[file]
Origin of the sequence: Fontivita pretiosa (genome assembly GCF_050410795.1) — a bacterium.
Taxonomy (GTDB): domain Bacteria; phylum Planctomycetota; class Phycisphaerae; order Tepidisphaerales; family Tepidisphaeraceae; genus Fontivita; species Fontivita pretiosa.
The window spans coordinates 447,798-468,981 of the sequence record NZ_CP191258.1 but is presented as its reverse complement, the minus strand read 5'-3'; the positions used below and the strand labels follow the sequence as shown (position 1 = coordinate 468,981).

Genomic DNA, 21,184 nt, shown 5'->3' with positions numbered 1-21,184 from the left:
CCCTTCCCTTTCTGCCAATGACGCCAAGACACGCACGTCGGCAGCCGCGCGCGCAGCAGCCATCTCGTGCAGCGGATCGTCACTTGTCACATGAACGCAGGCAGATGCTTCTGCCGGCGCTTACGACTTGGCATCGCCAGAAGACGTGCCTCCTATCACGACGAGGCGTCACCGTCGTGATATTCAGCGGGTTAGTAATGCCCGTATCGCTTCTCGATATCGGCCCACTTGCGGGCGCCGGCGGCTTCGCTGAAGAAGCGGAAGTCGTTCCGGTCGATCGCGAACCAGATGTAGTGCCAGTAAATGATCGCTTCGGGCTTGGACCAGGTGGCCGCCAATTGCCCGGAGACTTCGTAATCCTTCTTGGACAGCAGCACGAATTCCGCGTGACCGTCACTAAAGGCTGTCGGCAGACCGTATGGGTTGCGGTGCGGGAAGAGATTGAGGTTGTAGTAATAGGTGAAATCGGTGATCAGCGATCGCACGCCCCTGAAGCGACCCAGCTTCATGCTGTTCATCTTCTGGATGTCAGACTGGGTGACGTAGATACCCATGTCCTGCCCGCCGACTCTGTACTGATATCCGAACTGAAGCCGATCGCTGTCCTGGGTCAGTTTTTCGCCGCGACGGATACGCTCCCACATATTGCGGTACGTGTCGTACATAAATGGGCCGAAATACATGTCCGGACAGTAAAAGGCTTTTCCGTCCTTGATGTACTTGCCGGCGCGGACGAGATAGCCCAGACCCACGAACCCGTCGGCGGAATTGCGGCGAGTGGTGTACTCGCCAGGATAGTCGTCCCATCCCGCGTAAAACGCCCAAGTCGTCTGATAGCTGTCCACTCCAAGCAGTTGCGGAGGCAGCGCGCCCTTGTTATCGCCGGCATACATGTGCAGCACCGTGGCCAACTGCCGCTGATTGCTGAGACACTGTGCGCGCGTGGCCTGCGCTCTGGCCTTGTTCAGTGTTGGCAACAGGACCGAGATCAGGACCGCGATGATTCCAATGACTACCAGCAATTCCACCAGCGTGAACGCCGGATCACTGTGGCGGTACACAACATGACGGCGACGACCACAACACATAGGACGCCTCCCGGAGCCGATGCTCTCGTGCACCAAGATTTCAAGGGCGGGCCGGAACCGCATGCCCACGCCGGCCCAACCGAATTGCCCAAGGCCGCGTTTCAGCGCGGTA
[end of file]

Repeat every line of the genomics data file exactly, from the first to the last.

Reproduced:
Origin of the sequence: Fontivita pretiosa (genome assembly GCF_050410795.1) — a bacterium.
Taxonomy (GTDB): domain Bacteria; phylum Planctomycetota; class Phycisphaerae; order Tepidisphaerales; family Tepidisphaeraceae; genus Fontivita; species Fontivita pretiosa.
The window spans coordinates 447,798-468,981 of the sequence record NZ_CP191258.1 but is presented as its reverse complement, the minus strand read 5'-3'; the positions used below and the strand labels follow the sequence as shown (position 1 = coordinate 468,981).

Genomic DNA, 21,184 nt, shown 5'->3' with positions numbered 1-21,184 from the left:
CCCTTCCCTTTCTGCCAATGACGCCAAGACACGCACGTCGGCAGCCGCGCGCGCAGCAGCCATCTCGTGCAGCGGATCGTCACTTGTCACATGAACGCAGGCAGATGCTTCTGCCGGCGCTTACGACTTGGCATCGCCAGAAGACGTGCCTCCTATCACGACGAGGCGTCACCGTCGTGATATTCAGCGGGTTAGTAATGCCCGTATCGCTTCTCGATATCGGCCCACTTGCGGGCGCCGGCGGCTTCGCTGAAGAAGCGGAAGTCGTTCCGGTCGATCGCGAACCAGATGTAGTGCCAGTAAATGATCGCTTCGGGCTTGGACCAGGTGGCCGCCAATTGCCCGGAGACTTCGTAATCCTTCTTGGACAGCAGCACGAATTCCGCGTGACCGTCACTAAAGGCTGTCGGCAGACCGTATGGGTTGCGGTGCGGGAAGAGATTGAGGTTGTAGTAATAGGTGAAATCGGTGATCAGCGATCGCACGCCCCTGAAGCGACCCAGCTTCATGCTGTTCATCTTCTGGATGTCAGACTGGGTGACGTAGATACCCATGTCCTGCCCGCCGACTCTGTACTGATATCCGAACTGAAGCCGATCGCTGTCCTGGGTCAGTTTTTCGCCGCGACGGATACGCTCCCACATATTGCGGTACGTGTCGTACATAAATGGGCCGAAATACATGTCCGGACAGTAAAAGGCTTTTCCGTCCTTGATGTACTTGCCGGCGCGGACGAGATAGCCCAGACCCACGAACCCGTCGGCGGAATTGCGGCGAGTGGTGTACTCGCCAGGATAGTCGTCCCATCCCGCGTAAAACGCCCAAGTCGTCTGATAGCTGTCCACTCCAAGCAGTTGCGGAGGCAGCGCGCCCTTGTTATCGCCGGCATACATGTGCAGCACCGTGGCCAACTGCCGCTGATTGCTGAGACACTGTGCGCGCGTGGCCTGCGCTCTGGCCTTGTTCAGTGTTGGCAACAGGACCGAGATCAGGACCGCGATGATTCCAATGACTACCAGCAATTCCACCAGCGTGAACGCCGGATCACTGTGGCGGTACACAACATGACGGCGACGACCACAACACATAGGACGCCTCCCGGAGCCGATGCTCTCGTGCACCAAGATTTCAAGGGCGGGCCGGAACCGCATGCCCACGCCGGCCCAACCGAATTGCCCAAGGCCGCGTTTCAGCGCGGTA